Running for beginners part 5 - the warm up and stretching for runners
Improving your running performance through stretching
Here's our guide to warming up, cooling down and stretching correctly to optimise your running improvement. We'll also provide you with information on the best stretches for runners.
Warming-up, cooling-down and stretching
Warming up is essential for preparing your body for a run. A study at Manhattan College in New York found that just five minutes of warming up enabled runners to exercise for longer than those who headed straight into a workout without properly preparing. Start with some mobilisations of the major joints (the shoulders, hips, knees and spine), then walk briskly for a few minutes. Start to run slowly, gradually increasing your speed as your body adjusts.
Cooling-down at the end of a run gives your body’s systems a chance to get back to normal. Instead of stopping suddenly, gradually slow down, take your run down to a walk and then stretch the muscles you’ve used.
Hold each stretch for 20 to 30 seconds and repeat, remembering to stretch both sides where necessary (instructions are only given for one side). Remember not to bounce on a muscle but ease into the stretch. If you’re short of time, repeat only those stretches in which the joint or muscle feels particularly tight.
Stretches for runners:
Kneel on the floor with your heels under your bottom, tops of the feet on the floor and your hands gently supporting you at each side. Lift your right knee up, pressing the front of the right ankle and shin towards the floor.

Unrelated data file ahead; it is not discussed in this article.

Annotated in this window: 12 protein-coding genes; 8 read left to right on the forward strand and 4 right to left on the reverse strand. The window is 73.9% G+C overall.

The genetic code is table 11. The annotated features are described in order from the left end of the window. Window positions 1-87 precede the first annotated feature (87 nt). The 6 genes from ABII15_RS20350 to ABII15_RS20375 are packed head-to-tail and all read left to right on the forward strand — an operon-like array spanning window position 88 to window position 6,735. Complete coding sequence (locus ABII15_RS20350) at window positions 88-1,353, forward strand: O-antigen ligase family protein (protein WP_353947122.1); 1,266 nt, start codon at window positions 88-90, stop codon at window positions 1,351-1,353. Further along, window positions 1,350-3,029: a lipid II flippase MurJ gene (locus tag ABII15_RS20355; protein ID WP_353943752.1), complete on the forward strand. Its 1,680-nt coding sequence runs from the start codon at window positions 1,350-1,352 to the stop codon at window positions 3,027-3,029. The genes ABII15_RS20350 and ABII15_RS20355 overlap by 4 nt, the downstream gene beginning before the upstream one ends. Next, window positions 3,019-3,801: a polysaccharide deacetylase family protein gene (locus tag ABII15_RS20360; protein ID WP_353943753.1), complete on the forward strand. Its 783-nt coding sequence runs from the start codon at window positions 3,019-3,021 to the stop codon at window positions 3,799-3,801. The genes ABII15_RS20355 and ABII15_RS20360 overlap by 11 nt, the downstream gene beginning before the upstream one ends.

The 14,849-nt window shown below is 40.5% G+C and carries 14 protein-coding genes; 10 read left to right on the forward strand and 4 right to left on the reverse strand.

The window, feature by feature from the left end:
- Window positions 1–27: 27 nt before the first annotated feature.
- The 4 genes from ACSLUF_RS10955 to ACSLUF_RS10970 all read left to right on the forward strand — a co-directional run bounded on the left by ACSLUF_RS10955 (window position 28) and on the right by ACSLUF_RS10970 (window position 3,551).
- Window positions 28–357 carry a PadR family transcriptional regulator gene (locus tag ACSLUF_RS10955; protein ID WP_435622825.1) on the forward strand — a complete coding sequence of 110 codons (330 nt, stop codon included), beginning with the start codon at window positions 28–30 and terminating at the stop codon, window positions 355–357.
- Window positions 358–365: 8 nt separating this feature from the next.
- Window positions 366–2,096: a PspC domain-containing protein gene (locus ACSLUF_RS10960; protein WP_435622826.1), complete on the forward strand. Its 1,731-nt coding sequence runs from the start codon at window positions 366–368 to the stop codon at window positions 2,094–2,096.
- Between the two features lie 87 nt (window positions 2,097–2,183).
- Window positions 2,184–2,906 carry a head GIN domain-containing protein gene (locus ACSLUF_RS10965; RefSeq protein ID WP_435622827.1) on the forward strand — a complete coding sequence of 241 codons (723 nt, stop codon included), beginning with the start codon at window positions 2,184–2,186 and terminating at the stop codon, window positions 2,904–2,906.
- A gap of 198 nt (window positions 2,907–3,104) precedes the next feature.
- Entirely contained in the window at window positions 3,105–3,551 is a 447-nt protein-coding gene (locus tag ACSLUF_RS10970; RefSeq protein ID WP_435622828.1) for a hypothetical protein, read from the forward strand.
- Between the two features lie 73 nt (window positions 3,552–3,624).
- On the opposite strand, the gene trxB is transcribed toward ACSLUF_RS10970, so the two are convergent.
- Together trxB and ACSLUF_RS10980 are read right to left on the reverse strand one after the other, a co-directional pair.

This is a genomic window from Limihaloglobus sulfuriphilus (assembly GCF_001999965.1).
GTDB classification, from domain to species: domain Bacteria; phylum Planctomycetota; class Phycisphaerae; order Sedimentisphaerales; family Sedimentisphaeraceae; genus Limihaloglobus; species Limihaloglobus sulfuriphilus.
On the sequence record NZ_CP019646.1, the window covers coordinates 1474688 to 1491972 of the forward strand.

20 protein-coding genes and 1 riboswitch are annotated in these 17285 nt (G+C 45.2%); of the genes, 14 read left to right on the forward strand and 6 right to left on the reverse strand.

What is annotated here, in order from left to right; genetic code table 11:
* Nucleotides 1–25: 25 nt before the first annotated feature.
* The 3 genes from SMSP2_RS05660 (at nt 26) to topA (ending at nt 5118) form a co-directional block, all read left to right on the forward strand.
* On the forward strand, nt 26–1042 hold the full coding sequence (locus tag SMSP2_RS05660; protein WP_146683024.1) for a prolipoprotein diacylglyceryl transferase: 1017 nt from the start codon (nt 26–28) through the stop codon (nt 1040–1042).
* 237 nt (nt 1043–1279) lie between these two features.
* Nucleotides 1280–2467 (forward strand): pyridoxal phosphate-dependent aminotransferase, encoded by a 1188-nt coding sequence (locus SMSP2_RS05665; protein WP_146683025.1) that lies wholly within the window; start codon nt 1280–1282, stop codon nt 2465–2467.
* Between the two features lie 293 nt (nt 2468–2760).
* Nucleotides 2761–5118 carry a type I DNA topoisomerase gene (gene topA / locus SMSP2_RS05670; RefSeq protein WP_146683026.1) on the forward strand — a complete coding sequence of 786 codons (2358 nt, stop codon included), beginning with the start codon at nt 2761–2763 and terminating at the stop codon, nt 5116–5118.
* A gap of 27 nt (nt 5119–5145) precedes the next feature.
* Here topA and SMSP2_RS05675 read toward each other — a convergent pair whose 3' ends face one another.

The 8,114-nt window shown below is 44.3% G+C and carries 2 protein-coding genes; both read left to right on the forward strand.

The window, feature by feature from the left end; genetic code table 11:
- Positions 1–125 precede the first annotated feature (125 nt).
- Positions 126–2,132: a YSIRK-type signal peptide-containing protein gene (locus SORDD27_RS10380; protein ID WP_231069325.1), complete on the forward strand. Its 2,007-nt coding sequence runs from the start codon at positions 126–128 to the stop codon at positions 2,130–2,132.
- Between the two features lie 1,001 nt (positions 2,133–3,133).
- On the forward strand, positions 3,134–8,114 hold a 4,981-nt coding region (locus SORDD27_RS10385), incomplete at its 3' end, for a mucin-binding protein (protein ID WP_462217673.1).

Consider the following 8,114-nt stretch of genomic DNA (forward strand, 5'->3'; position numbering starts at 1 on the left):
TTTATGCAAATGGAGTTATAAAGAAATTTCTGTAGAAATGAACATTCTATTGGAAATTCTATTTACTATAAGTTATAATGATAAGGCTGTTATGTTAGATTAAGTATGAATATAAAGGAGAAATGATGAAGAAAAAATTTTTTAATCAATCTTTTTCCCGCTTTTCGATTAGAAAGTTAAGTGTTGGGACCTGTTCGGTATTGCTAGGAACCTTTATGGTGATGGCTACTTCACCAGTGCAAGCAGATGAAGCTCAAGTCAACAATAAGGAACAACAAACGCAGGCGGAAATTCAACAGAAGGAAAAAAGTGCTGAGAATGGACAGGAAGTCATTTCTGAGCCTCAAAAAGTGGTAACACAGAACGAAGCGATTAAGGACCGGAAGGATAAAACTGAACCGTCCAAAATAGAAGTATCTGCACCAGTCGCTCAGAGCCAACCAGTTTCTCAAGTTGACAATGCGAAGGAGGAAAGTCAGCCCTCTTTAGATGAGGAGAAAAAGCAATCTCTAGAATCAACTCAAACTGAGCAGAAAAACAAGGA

Stretching lower calf
Stand on a low step or curb with your right heel hanging off the edge of the support. Bend at the knees and hips and, keeping most of your weight on the left leg, gently press the right heel down, simultaneously pulling the toes up.
Stretching upper calf
Standing in front of a wall or bar, take a lunge forward with the left leg, keeping the right leg straight, with the heel on the floor. Feet should both be pointing directly forward. Use the wall for support and keep your pelvis in line with your back (i.e. your rear end shouldn’t be sticking out!).
Stand in front of a support between knee and hip height. Extend one leg and place it on the support, with the foot relaxed. You should be at a distance that allows your supporting leg to be perpendicular to the floor. Now hinge forward from the hips, keeping the pelvis level and the knee of the extended leg straight. Feel the stretch along the back of the lifted thigh.
Stretching hip flexors
Stand in front of a chair or bench and place the right foot on it, behind you. Now bend the left knee and keeping the right hip behind the midline of the body and your back straight, gently press the right thigh down until you feel a stretch along the front of the hip and thigh.
Stand tall with feet parallel and then lift your right heel, taking your right hand behind you to grab the foot. Bring the pelvis in to a neutral position and gently press the foot into your hand, keeping knees close together. It doesn’t matter if your stretching thigh is in front of the supporting one (this indicates tightness), as long as you feel a stretch.
Lie on your back and bring the right knee close into your chest, hands wrapped around the shin, the knee fully bent. Hold the position, release and then bring the knee towards the left shoulder, and hold again.
Stretching lower back
Kneel on the floor, lower your torso down on to your thighs and take your arms out in front of you. Imagine drawing the tailbone close to the floor and feel the spine flex right through the lower and middle back.
Find out more by reading the dos and don't of stretching.